Denisha Martin, communications manager for HeartLands, says accessibility is prioritized when providing information about the Challenge locations. The organization recognizes that some people can’t always go to every park, so it includes information in the brochures about which parks are handicap accessible and the type of trail, whether it be gravel, asphalt, hard-packed dirt, etc. As a result, it has had several families with children in wheelchairs participate in the event, bringing nature to people who may not be aware of all the accessible outdoor experiences in the region.
In the past few years, event organizers have seen the Challenge develop a life of its own. Participants end up making friends when they keep running into each at the various parks, and people pair up together and start connecting. For Martin, this is what is most impactful about the event: People are building a community around the parks and trails.
Martin observes this within her own organization, too. She says that early in the season, everyone goes out and picks a specific tree, giving the HeartLand’s staff an opportunity to explore places they may not be familiar with. They share with each other, and then they also get to see the joy and interest the community has shown.
“Seeing how [the Challenge] has grown in people’s lives, what brings the most joy is when we get responses that people are excited to visit a park they didn’t even know about. This brings it all together — conservation, economic impact, and community,” she said.
And it’s not just people that already love the Jingle Hike Challenge who are impacted. Craig Ventimiglia stumbled across one of the bell trees when he was out hiking with his German shepherd, Arlo. They were looking through trees and saw a red thing in the distance. They found another one at Cahokia Mounds State Park the next year, and this time it was early enough that he was able to register under Arlo’s name. Now, he always submits photos of the trees and his dog.
Ventimiglia says “[it’s] kinda neat, because I found some trails and places to go that were right under my nose. I’m out all the time but driving by.” Now, he and Arlo regularly revisit the different parks they discovered during the Challenge. Arlo always likes getting out on a trail, and according to Ventimiglia, “He seemed to figure out that when we found the tree, he would go stand by it. I use a ball to get him to pose.”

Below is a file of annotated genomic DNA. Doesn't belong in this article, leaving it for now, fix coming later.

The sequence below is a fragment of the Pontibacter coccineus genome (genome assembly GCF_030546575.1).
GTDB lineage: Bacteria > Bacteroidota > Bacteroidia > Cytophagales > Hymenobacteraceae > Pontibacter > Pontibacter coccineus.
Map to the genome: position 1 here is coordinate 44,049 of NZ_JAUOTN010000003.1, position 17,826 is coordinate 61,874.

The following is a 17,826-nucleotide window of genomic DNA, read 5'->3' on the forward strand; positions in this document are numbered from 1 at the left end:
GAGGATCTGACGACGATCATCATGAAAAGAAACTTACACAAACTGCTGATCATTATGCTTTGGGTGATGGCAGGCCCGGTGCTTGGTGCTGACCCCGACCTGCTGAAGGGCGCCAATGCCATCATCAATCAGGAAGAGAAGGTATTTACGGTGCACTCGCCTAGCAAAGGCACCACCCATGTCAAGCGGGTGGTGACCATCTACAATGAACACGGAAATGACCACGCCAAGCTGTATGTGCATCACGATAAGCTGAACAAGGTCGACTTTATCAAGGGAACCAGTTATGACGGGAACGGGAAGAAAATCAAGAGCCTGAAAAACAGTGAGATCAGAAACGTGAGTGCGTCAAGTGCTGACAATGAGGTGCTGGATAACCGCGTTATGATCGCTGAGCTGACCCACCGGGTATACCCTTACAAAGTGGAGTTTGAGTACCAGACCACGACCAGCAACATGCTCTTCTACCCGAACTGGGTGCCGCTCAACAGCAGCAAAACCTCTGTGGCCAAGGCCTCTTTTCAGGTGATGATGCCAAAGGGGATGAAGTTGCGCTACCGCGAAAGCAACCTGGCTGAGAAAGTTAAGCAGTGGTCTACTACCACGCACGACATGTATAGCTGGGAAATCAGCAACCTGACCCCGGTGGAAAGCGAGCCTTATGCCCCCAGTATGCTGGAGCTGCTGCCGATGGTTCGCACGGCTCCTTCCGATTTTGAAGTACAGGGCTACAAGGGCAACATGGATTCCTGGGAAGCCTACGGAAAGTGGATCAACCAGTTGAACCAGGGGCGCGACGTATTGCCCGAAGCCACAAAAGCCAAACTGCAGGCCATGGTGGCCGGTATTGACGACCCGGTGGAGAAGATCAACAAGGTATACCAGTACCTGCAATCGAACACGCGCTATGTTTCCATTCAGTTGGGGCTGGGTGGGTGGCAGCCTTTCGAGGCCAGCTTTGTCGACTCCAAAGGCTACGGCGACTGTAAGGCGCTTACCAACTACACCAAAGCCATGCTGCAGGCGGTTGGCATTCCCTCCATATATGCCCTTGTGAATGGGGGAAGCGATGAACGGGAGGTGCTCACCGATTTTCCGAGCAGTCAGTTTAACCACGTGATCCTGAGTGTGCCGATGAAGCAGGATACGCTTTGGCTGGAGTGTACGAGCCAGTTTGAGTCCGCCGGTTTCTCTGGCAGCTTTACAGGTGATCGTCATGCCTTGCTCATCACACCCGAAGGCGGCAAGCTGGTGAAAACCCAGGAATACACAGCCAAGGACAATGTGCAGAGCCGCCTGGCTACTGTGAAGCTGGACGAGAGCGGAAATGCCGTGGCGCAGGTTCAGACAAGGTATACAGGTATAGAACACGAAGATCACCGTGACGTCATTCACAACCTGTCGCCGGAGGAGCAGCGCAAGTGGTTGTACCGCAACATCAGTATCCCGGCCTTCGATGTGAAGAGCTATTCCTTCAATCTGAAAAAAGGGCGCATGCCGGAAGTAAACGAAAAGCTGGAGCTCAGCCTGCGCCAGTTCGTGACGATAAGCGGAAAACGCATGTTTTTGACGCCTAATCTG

Event organizers work with a large number of sponsors to provide prizes for participants. Because the Jingle Hike Challenge isn’t about who finds all the bells first, any participant who located six or more trees during the challenge window is eligible for a prize. Vandervord says that their sponsors offer a wide range of prizes that fits the crowd, with enough for almost everyone to receive something.
Registration for the 2023 Jingle Hike Challenge opened on October 2, but you can still register through mid-December. The Challenge is open from Thanksgiving Day to New Year’s Day.
Once registered, all participants have to do is follow these rules (see our sidebar), get outside, and embark on a festive adventure combining nature‘s joy with the thrill of the holiday season.
30 Days of Fun
The Jingle Hike Challenge starts on Thanksgiving Day and goes until New Year’s Day. Registration is currently open. The rules are simple:
- Visit as many of the parks as you can and find the trees with the jingle bells.
- Take a photo of yourself with the tree tag.
- Submit your photo using the QR code on the tag or brochure. Each bell you find and submit = one entry. The more bells you find, the better your odds will be of winning a prize.
- Correctly identify the tree species (e.g. red oak) to get a bonus entry.
More information will be provided in your registration packet. You can can register for the 2023 event at heartlandsconservancy.org/jingle-hike-challenge/.
Author: Missy Phegley is a regular contributor to Terrain Magazine.
Top Image: In the Jingle Hike Challenge, selfies prove you were there. (HeartLands Conservancy)